Defeated voucher-style grants reinforce need for Whitmer tutoring plan

On Tuesday, the Michigan House of Representatives voted down House Bill 5859, which would have created a pseudo-voucher system to provide private tutoring programs for students, diverting taxpayer money away from public schools and into the pockets of private, for-profit vendors with little oversight.

The bill, which was strongly opposed by MEA and other education groups, was defeated by a vote of 56-51, with all Democrats and five Republicans standing together against the measure.

“Our schools have gotten the short end of the stick time and time again over the past decade,” state Rep. Angela Witwer (D-Delta Township) said. “Public school students, parents and educators deserve better than tired voucher schemes that hinge on defunding our neighborhood schools. I want to ensure students get the extra support they need, but there’s a better way to do that through Gov. Whitmer’s MI Kids Back on Track plan.”

The MI Kids Back on Track plan, announced on May 23 by Gov. Whitmer, would support students with additional tutoring in the wake of the pandemic by investing $280 million of Michigan’s $3 billion in additional revenue to tackle unfinished learning through tutoring programs before, during or after school.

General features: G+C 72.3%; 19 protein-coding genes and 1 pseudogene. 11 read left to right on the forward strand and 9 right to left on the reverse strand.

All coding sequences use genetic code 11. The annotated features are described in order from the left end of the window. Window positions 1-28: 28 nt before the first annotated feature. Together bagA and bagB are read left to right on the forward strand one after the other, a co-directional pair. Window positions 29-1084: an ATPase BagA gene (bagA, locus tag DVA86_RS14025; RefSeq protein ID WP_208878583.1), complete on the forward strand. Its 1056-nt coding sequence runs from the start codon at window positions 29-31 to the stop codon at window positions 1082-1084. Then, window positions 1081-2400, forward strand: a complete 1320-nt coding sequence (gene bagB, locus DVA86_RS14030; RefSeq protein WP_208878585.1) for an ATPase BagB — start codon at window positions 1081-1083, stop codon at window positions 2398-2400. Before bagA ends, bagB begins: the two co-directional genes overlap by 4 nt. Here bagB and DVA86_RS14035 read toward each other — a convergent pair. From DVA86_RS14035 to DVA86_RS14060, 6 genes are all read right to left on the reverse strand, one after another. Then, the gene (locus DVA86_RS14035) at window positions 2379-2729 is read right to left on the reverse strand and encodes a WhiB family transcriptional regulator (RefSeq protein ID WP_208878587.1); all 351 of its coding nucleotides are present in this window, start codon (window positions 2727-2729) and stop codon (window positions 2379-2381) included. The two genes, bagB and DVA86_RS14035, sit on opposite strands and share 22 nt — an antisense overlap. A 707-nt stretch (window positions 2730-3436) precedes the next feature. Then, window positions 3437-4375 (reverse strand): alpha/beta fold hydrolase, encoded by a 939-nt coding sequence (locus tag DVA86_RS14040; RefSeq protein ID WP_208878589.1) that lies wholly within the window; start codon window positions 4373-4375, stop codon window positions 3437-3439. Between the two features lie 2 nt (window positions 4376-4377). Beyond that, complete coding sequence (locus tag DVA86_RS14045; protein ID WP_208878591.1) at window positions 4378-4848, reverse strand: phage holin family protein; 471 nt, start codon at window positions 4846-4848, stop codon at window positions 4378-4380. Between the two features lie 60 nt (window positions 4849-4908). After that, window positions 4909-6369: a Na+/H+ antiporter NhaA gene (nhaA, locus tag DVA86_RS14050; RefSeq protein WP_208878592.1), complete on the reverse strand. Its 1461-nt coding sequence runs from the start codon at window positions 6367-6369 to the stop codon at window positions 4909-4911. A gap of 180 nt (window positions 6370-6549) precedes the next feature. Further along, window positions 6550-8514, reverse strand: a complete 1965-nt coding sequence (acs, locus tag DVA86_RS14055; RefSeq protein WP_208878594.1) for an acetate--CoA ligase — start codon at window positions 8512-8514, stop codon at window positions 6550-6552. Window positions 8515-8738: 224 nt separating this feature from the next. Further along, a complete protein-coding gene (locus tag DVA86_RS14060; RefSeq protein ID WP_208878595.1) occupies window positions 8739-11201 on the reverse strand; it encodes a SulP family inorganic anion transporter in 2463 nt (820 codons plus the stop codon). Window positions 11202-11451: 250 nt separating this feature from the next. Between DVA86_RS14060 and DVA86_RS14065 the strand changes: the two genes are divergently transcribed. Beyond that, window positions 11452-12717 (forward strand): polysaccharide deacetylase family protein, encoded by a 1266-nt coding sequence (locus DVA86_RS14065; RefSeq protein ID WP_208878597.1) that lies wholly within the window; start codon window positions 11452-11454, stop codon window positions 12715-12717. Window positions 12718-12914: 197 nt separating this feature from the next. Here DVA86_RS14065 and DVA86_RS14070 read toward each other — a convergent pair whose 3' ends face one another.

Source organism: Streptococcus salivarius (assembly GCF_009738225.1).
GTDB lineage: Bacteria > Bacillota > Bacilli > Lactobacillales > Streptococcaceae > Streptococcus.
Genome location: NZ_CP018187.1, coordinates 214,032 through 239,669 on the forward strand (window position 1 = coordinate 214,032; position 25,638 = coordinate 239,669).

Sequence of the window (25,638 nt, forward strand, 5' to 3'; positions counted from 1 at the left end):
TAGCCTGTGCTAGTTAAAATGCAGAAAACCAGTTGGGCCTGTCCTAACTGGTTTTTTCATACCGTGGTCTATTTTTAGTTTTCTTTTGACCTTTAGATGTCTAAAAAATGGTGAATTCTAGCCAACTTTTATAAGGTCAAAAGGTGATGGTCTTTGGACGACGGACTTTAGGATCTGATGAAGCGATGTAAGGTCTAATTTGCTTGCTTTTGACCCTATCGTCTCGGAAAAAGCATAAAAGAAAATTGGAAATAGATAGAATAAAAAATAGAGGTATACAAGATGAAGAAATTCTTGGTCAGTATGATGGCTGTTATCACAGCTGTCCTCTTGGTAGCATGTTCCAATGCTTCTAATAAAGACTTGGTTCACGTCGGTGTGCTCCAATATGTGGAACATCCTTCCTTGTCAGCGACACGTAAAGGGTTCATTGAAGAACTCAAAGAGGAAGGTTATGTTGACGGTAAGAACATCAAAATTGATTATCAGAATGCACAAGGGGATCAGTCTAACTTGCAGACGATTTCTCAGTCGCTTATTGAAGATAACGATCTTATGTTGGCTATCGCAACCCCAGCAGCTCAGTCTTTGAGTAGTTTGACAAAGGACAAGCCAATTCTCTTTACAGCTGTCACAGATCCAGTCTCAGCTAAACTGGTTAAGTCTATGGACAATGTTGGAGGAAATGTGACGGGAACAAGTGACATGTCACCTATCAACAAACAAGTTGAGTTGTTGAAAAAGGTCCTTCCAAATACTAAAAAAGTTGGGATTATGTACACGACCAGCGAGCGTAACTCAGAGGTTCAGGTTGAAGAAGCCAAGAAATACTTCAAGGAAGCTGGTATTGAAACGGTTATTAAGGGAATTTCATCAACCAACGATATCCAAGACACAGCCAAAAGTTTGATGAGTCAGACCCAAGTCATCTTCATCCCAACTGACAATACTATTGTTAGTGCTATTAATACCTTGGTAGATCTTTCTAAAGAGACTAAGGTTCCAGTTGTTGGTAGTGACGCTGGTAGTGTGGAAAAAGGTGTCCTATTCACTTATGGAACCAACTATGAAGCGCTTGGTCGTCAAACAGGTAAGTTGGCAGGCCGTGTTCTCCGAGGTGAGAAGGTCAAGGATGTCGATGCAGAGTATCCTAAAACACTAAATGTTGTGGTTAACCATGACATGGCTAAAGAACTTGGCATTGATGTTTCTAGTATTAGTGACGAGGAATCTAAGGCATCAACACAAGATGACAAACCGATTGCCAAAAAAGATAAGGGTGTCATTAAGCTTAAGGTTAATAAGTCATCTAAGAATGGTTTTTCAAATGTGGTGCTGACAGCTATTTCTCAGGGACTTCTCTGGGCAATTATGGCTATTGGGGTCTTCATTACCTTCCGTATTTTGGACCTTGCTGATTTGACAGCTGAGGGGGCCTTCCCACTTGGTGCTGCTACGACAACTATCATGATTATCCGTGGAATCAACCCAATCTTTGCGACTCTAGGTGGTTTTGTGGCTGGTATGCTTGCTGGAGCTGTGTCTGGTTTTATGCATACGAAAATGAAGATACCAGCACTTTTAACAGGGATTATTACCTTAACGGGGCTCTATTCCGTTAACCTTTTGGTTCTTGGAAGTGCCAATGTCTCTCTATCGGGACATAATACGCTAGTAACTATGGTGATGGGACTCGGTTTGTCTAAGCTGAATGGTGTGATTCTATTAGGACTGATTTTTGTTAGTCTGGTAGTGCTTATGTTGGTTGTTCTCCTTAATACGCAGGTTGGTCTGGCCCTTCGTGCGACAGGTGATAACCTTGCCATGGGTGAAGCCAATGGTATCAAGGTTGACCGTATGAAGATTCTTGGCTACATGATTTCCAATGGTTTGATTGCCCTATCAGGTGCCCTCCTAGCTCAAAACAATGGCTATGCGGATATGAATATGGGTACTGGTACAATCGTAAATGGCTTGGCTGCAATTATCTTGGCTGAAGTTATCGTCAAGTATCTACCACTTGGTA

MEA supports this vastly superior plan because it puts money directly in the hands of local schools where educators can ensure students are getting support that aligns with their specific needs in the classroom – not mandate contracts with private, for-profit vendors with little accountability or oversight.

From federal school relief funding to higher-than-anticipated state revenue estimates, Michigan has an abundance of resources on the table to tackle this issue without raiding the School Aid Fund.

“Providing tutoring and other support for our students after a tough few years of learning is absolutely something I support,” Witwer said. “But it can’t come at the expense of other forms of education funding. We have billions of dollars of additional revenue right now, let’s put that to use.”

Along with all the Democratic representatives, the five House GOP members who voted against HB 5859 were Reps. Sue Allor (R-Wolverine), Steve Carra (R-Three Rivers), Steven Johnson (R-Wayland Twp.), John Reilly (R-Oakland) and Scott VanSingel (R-Grant).

Of note, while this was another voucher-style scheme to funnel public money to private companies, it is separate from the DeVos-backed “Let MI Kids Learn” voucher ballot measure. That effort is still collecting signatures after missing a key deadline on June 1 for this fall’s ballot. They still intend to submit signatures and urge the Legislature to approve their “scholarship” scheme without letting it go to the ballot — against the wishes of voters, based on recent polling.

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